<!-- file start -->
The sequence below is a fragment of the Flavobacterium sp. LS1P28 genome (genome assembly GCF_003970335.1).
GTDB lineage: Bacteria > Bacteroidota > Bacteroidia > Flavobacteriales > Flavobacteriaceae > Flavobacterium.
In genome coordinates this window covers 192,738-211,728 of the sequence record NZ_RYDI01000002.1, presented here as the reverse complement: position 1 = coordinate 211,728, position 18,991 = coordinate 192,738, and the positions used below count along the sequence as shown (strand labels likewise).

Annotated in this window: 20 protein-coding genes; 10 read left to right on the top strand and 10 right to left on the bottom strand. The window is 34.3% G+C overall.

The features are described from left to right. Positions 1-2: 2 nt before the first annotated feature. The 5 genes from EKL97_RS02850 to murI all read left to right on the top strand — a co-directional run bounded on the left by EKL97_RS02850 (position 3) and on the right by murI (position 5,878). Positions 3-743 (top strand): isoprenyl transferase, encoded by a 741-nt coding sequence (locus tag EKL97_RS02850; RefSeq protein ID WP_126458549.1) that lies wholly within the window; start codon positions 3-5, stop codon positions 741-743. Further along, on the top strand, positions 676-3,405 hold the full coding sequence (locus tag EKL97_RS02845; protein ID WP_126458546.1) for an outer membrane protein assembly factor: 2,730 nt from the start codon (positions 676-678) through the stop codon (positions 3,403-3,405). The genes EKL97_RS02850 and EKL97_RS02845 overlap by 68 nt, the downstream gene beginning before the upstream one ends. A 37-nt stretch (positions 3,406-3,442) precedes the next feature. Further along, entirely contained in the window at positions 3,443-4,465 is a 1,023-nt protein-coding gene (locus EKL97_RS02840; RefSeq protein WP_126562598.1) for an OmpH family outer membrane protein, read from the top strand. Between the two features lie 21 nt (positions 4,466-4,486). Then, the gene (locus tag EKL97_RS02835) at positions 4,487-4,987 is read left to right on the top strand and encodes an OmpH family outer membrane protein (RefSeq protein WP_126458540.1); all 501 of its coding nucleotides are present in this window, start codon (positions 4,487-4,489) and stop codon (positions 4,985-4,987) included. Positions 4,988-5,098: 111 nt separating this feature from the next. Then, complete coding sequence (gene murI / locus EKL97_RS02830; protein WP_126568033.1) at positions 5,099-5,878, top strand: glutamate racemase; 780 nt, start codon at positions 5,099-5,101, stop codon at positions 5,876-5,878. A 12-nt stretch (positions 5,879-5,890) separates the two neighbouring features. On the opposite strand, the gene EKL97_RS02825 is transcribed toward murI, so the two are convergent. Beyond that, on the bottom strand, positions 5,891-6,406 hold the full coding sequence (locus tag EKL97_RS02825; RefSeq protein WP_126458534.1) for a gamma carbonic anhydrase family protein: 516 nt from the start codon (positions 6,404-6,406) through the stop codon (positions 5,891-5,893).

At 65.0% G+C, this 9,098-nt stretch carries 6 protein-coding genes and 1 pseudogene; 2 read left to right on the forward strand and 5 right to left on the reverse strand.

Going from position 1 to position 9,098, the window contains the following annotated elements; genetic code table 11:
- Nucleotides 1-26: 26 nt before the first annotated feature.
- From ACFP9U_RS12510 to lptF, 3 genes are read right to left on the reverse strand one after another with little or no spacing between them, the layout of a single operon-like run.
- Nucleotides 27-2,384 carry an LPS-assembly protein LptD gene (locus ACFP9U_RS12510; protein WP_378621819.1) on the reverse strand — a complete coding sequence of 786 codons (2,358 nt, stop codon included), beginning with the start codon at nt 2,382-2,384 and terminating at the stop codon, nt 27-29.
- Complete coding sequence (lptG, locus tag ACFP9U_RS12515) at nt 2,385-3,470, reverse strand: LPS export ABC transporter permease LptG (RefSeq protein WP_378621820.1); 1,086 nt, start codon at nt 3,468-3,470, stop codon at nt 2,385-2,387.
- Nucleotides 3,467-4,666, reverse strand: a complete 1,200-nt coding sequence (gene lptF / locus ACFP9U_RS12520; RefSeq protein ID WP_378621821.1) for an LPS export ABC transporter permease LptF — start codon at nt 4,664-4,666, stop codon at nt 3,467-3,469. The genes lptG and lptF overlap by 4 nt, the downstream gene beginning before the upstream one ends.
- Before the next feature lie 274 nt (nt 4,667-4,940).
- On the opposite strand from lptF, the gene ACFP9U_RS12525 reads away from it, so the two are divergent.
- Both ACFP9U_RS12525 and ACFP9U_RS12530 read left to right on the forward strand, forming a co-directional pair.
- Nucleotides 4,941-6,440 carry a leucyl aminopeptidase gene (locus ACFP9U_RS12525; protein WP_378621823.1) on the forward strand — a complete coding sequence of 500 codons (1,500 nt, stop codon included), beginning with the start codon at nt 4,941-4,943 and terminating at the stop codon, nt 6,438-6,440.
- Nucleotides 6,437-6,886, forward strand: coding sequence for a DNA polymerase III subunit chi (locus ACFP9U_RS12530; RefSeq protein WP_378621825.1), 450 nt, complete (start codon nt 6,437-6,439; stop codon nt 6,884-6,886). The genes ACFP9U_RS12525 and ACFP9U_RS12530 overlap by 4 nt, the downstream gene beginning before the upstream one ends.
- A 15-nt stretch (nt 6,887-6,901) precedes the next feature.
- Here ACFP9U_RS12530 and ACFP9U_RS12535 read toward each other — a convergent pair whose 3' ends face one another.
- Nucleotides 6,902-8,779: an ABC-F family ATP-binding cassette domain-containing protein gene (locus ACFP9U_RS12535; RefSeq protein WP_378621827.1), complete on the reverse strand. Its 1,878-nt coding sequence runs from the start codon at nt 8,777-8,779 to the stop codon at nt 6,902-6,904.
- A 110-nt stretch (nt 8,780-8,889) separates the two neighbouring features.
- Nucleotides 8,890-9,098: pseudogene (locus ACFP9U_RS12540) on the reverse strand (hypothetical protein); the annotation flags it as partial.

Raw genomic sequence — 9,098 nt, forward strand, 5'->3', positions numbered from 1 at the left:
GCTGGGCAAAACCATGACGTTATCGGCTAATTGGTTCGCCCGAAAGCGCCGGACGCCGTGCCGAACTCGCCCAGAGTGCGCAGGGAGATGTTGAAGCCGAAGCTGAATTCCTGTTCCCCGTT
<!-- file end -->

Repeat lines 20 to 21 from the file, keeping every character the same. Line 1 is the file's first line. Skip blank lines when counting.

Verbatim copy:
- Nucleotides 6,902-8,779: an ABC-F family ATP-binding cassette domain-containing protein gene (locus ACFP9U_RS12535; RefSeq protein WP_378621827.1), complete on the reverse strand. Its 1,878-nt coding sequence runs from the start codon at nt 8,777-8,779 to the stop codon at nt 6,902-6,904.
- A 110-nt stretch (nt 8,780-8,889) separates the two neighbouring features.